I get my jewelry making inspiration by, well, looking at other jewelry.
There’s always something I do a little different from what I see – my own little touch to the idea.
Is it OK to sell these homages to more expensive jewelry? Can it be labeled as ‘a reworking of’, ‘my take on’, or ‘an homage to’ a specific work and/or designer?
Selling “A Reworking of …” Jewelry
I know it can be fun to make your own versions of famous jewelry. If your creations are heavily inspired by the originals, you might just enjoy wearing them yourself.
But it’s not a good idea to sell items that are noticeably inspired by someone else’s work.
And I’d be especially careful not to refer to someone else’s original product in your sales and promotion.
Instead, what if you worked toward making your “inspired by” designs even more uniquely different from the originals?
thank you Rena
Thank you for your advice. I felt pretty sure that it wouldn’t be a good idea to mention another designer while trying to sell my own jewelry… I was just a little confused since I see so many blogs about knock-off jewelry. Of course, those sites usually give you ideas for how to make them and not sell them yourself. But, I figured that I should seek advice from the experts.
by: Carolyn Dargevics
I have one jewelry set — necklace, earrings, bracelet — that was inspired by something I saw on a celebrity. It doesn’t look anything like her piece but it made me think differently about what I wanted to create. In my on-line description, I say it was “inspired by ___.” We get our inspirations from anywhere; however, I might rethink using her name.
Hi: I love the jewelry of Miriam Haskell. I don’t copy her work, but let it inspire me and use the beads I have on hand to make ‘flower’ components. I tell people that I like Miriam Haskell jewelry. I don’t consider my jewelry a copy of hers since I use totally different components, and I’ve developed my own wiring technique to combine the beads and the color combinations are mine. The only similarity is that I make flower components and use them in necklaces. Last week I was at a bead show in Florida, and saw similar flower components to mine, but they were put together differently. This person and I had not seen each other’s work, yet it was similar. Each of us was inspired by Miriam Haskell, but neither of us felt we copied her designs. What do you think?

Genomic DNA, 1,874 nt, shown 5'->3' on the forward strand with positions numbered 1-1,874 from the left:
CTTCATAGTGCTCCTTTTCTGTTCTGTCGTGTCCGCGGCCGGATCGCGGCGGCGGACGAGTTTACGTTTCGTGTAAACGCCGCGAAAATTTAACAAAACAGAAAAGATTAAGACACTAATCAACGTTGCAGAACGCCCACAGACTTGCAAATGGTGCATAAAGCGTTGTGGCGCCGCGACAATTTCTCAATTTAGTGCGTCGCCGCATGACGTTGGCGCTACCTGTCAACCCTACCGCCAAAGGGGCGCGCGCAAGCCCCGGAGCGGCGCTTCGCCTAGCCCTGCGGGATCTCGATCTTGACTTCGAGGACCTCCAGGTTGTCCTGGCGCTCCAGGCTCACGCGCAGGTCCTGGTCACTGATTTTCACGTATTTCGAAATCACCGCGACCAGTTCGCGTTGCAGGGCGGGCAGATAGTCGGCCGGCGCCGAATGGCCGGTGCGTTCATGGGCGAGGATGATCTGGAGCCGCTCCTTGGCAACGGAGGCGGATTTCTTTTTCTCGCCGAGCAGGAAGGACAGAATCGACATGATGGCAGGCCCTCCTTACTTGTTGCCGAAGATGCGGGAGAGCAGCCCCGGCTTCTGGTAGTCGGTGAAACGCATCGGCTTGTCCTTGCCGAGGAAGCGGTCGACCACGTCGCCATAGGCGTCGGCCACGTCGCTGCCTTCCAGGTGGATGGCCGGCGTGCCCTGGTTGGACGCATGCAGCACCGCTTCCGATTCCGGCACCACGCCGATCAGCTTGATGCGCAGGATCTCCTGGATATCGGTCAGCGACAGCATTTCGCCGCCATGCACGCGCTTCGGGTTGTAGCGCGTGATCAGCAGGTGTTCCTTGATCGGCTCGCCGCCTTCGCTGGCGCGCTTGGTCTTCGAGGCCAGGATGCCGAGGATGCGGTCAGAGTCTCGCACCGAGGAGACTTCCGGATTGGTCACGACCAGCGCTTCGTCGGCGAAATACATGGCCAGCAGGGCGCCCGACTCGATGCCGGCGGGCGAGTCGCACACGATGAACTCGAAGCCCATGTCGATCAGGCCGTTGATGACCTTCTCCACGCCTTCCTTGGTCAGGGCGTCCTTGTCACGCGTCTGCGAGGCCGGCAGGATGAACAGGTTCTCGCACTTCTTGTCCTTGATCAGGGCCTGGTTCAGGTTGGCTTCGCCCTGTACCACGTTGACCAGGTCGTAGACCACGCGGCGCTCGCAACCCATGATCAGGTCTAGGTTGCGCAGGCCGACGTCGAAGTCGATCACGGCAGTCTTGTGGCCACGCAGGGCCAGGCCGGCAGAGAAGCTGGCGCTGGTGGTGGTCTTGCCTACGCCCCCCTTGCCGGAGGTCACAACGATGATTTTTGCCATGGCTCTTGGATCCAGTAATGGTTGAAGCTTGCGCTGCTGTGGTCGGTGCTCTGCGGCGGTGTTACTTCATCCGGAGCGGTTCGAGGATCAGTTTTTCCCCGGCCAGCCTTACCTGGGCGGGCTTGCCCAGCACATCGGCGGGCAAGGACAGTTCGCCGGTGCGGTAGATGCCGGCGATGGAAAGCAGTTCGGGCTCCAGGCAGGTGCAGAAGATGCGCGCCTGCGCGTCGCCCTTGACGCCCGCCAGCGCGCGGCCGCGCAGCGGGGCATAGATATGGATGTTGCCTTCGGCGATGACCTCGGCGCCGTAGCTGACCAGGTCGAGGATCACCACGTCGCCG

Homage or Copying?
Check yourself prior to selling something that “looks like” other artist’s work. You may find that artist at your next show. Or, worse yet, you may become known as the “Copy Queen!” Noooooooo!
Take some time to write down what it is that inspires you. Is it the wirework; the colors; stones… Then, make a few sketches or doodles, maybe adding some color. Use that inspiration to create something that is all yours. You will love it more and be so proud of your own designs.
Best of luck!
HISTORY HAD THE ANSWER
by: JANICE DANCE
If you look at art throughout the centuries you will see several artists styling is the same. In fact Brach and Picasso’s cubist period are virtually indistinguishable from each other. It is called ‘the school of..’ which ever artist. They often taught other artists. So all you are doing is ‘in the style of’ whichever jeweller. It is not plagerism or even imitation, if as you say, you were inspired by and not copying. I would actually use it as a marketing tool, writing up the ‘blurb’ on each peice with a little bit about the peice that inspired this peice and why.
Just food for thought